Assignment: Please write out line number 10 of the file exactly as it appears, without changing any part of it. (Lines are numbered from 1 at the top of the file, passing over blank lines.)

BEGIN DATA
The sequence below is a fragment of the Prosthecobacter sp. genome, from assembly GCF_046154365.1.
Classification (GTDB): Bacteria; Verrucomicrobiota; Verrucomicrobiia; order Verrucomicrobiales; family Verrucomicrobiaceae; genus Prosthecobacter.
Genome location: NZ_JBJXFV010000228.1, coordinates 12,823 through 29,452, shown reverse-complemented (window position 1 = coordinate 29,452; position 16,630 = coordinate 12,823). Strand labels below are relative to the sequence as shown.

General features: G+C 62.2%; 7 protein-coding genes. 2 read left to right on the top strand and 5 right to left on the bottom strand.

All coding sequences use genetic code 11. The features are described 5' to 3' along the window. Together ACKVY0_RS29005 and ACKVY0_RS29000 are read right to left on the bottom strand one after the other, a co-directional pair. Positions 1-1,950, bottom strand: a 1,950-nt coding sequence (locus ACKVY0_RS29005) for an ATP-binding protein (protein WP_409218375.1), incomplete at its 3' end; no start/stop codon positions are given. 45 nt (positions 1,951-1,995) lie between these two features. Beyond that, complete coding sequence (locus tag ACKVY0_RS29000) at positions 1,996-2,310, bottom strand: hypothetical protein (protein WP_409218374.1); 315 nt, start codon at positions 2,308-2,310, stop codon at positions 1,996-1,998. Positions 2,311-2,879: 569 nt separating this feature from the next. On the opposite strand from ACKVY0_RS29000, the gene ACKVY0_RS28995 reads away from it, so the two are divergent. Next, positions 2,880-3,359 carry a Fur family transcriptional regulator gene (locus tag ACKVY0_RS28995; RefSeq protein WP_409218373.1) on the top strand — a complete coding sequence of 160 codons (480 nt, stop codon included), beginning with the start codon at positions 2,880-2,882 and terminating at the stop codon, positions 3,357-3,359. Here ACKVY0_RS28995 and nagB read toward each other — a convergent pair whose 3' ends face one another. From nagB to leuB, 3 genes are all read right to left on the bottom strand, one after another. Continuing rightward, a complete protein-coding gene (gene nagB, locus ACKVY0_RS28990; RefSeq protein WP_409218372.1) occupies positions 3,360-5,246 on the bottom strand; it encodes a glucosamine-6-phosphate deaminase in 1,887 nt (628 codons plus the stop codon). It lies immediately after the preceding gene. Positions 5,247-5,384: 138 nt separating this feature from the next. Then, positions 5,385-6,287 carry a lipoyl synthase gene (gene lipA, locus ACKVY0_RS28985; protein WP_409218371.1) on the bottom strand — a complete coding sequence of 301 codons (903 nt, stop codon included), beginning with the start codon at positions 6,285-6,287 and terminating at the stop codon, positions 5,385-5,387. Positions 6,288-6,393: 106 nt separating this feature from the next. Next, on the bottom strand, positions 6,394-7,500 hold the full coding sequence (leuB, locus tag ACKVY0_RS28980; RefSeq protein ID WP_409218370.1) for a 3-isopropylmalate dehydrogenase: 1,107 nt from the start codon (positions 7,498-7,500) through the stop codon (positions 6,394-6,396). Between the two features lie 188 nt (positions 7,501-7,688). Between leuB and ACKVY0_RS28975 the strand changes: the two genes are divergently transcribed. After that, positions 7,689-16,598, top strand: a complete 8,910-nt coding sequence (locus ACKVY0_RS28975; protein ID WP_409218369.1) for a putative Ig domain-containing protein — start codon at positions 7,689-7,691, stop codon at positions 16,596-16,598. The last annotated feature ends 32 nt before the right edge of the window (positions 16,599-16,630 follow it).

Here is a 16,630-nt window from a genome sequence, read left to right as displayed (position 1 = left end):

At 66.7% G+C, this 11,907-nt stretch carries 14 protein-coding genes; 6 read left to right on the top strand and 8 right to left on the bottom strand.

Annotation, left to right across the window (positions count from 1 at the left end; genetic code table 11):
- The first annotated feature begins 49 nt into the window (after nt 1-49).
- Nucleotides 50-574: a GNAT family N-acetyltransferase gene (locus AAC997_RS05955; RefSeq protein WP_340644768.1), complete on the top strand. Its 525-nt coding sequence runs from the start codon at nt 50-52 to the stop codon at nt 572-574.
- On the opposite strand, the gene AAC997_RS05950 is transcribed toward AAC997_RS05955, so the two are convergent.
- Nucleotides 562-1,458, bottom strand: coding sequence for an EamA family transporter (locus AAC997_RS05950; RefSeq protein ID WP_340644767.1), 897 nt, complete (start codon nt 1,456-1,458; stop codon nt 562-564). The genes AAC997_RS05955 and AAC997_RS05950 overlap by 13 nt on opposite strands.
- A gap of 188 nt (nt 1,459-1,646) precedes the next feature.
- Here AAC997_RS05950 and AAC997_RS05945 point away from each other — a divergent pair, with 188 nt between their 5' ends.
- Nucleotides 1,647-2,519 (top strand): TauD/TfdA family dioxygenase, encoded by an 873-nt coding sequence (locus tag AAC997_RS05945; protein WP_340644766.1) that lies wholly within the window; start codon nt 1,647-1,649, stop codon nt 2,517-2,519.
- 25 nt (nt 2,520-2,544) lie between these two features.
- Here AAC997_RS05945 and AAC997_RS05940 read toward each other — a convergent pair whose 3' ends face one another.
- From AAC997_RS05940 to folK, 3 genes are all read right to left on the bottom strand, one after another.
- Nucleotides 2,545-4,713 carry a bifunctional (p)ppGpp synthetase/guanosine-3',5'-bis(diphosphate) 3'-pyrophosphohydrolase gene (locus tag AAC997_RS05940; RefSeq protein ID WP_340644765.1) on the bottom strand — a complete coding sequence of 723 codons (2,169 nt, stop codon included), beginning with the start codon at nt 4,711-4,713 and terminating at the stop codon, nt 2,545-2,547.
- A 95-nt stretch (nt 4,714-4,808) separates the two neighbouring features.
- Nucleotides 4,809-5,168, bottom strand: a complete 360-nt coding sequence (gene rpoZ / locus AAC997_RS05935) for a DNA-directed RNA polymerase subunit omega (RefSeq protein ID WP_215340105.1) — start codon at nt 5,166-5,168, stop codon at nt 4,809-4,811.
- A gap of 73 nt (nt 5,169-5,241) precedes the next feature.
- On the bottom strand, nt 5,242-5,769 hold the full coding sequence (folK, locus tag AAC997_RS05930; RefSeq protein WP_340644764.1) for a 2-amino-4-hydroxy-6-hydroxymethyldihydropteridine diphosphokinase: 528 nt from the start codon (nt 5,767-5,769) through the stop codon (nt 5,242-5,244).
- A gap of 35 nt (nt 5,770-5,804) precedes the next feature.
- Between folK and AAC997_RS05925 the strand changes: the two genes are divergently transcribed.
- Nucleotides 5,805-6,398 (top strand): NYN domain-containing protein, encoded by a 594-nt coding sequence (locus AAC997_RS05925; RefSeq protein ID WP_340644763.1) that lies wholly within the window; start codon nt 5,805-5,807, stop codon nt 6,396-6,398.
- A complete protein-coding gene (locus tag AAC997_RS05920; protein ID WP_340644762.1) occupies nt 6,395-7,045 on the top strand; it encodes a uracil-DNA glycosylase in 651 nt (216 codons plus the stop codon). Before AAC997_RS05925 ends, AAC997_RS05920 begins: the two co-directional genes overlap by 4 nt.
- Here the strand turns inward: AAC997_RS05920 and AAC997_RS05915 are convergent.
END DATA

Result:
- Nucleotides 50-574: a GNAT family N-acetyltransferase gene (locus AAC997_RS05955; RefSeq protein WP_340644768.1), complete on the top strand. Its 525-nt coding sequence runs from the start codon at nt 50-52 to the stop codon at nt 572-574.